DE: Will the global reach of digital eventually make location-specific film festivals irrelevant?
Gilmore: Festivals will continue to do what they’ve always done — program from an array of submissions and showcase them inside a community or a city; but we’re trying to take it to another level, to amplify the kind of visibility that films get, and to do something that Nancy’s talked a lot about, which is, how to take Tribeca on the road; how to expand…
DE: What does that mean?
Schafer: When you’re at a film festival, people at the coffee shop have seen the movie and they’re talking about what they’ve seen; and you want that sort of buzz to go with you. Taking a film from another city and trying to recreate that elsewhere didn’t make a lot of sense to me, because I didn’t feel like it was going to translate. So we’ve built the TFF Virtual, which is literally trying to recreate that buzz feeling online. We’re showing 8 feature films in the Virtual and 18 shorts; we’ll cover red carpet for that audience; we’ll have Q&As dedicated to that audience; and that audience can also talk to each other while they’re watching.
Gilmore: I’m not so naïve as to think that you “create” the buzz of a film festival wherever you extend the Internet reach; but that doesn’t mean that you don’t create something else. It’s an opportunity for audiences to find films that otherwise wouldn’t get to their communities.
DE: Are film fans who comsume and discuss the medium online different from thier festival-going counterparts?
Gilmore: The conversation I used to have when I debated with someone for 2 1/2 hours after seeing a film; it doesn’t take place like that anymore. There are other opportunities and other ways in which people see films and engage in discussions. For my generation, different motivations occurred. Film was so central in our lives; and I think film right now is part of people’s lives — but maybe not the central aspect of it.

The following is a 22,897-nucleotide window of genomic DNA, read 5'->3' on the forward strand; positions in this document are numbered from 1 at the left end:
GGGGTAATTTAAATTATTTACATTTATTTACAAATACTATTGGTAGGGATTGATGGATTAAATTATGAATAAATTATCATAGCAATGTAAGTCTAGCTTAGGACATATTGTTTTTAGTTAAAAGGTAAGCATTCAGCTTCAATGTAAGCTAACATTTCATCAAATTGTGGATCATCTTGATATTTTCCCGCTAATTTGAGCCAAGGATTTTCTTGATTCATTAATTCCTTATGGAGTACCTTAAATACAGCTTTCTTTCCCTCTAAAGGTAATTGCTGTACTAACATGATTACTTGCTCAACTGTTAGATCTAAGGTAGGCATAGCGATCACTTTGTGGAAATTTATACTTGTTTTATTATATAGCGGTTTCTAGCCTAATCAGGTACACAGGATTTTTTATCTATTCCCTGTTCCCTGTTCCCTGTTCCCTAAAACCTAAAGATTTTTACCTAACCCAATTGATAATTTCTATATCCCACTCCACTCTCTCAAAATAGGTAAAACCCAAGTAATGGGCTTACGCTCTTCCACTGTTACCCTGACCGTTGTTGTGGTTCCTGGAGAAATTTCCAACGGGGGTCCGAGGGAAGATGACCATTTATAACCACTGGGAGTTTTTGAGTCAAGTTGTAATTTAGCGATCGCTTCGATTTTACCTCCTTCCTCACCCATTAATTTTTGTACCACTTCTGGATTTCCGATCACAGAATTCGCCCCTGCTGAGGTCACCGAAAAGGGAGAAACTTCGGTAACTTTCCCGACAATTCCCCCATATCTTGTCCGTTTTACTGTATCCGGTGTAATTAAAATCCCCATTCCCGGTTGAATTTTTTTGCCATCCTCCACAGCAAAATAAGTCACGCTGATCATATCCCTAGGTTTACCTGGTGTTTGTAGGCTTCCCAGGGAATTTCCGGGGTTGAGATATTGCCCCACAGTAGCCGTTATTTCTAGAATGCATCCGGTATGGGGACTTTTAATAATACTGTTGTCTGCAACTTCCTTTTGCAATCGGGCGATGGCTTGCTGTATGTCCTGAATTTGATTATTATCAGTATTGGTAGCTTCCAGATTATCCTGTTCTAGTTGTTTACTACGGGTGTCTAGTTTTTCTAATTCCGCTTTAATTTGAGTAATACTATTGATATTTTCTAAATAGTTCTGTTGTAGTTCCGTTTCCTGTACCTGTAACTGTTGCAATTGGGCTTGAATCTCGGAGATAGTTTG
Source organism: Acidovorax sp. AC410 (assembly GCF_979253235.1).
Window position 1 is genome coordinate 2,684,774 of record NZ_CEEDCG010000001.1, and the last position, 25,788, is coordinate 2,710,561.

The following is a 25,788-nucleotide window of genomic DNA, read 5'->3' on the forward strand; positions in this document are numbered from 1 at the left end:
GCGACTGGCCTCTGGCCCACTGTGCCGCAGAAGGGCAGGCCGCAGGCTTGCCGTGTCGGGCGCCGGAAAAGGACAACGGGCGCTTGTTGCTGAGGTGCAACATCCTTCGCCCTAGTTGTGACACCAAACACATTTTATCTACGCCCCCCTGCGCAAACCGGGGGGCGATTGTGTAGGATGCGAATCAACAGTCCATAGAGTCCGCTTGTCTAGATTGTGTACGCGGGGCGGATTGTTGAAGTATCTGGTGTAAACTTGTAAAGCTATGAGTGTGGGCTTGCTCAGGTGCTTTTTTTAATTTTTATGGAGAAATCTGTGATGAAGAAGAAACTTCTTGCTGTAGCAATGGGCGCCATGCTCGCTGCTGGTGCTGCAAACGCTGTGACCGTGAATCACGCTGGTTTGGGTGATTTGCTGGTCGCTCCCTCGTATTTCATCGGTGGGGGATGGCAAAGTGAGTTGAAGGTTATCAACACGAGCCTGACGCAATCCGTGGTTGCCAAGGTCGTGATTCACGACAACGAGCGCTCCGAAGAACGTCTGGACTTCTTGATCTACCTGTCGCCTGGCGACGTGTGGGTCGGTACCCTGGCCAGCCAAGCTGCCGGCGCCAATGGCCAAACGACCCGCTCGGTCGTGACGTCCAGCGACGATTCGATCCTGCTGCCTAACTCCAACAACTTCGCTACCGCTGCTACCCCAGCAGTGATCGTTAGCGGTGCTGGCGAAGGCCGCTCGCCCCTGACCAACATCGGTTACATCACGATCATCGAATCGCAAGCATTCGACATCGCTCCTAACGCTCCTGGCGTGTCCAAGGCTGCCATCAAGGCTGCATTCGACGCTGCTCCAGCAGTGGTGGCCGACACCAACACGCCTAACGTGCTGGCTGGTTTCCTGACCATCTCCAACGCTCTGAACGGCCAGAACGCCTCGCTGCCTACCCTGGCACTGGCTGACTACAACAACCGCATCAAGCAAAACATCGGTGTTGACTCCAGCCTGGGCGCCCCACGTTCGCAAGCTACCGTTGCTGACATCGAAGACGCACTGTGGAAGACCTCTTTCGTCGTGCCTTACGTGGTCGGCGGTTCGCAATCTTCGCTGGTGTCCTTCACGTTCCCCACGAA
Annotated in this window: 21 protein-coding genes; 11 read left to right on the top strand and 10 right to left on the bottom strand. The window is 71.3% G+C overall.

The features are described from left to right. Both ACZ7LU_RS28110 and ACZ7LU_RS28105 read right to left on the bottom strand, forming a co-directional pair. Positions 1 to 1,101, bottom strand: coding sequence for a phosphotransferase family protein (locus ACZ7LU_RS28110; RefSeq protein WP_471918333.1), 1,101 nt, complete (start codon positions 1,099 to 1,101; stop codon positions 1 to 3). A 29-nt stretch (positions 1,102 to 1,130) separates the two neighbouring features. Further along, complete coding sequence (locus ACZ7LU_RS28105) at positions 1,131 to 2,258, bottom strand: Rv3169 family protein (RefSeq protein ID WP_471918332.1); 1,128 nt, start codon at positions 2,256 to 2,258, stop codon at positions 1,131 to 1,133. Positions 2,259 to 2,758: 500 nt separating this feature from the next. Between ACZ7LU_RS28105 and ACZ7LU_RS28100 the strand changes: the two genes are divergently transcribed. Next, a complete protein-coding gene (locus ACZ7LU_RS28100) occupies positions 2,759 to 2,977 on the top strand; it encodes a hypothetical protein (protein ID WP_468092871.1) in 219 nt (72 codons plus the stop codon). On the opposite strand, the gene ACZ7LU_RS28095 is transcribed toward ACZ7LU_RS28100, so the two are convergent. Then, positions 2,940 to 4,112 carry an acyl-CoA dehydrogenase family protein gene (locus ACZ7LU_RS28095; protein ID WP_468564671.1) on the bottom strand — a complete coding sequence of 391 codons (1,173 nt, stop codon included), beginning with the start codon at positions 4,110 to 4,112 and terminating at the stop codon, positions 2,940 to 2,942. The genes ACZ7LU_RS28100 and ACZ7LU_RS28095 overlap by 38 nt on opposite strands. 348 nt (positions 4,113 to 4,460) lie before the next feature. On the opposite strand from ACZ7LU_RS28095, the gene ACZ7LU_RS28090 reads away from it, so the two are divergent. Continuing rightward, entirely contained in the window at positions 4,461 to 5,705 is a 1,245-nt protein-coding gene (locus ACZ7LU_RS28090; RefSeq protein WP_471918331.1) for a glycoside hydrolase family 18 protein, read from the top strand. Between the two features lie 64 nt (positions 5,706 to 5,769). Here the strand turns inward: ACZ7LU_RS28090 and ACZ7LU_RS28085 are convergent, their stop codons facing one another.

DE: Do you think it’s less important because there is more accessibility?
Schafer: People digest a lot of content these days, a lot of media
Gilmore: Back in 1971, you had an alternative film industry that was just emerging. You didn’t have cable television; you didn’t have Internet. These are all obvious truths — but conversation about film was so central in our lives and we were so passionate about it. This [move by TFF into the digital realm] is one way of reinspiring that conversation; to put it out into places where people can engage with us. We’re really excited about that opportunity.
Schafer: There’s also been a feeling that people want to see films from Tribeca and film festivals from around the country. Finally, technology has caught up and is allowing us to bring films to a wider audience.
DE: What’s going to happen throughout the year with your online presence?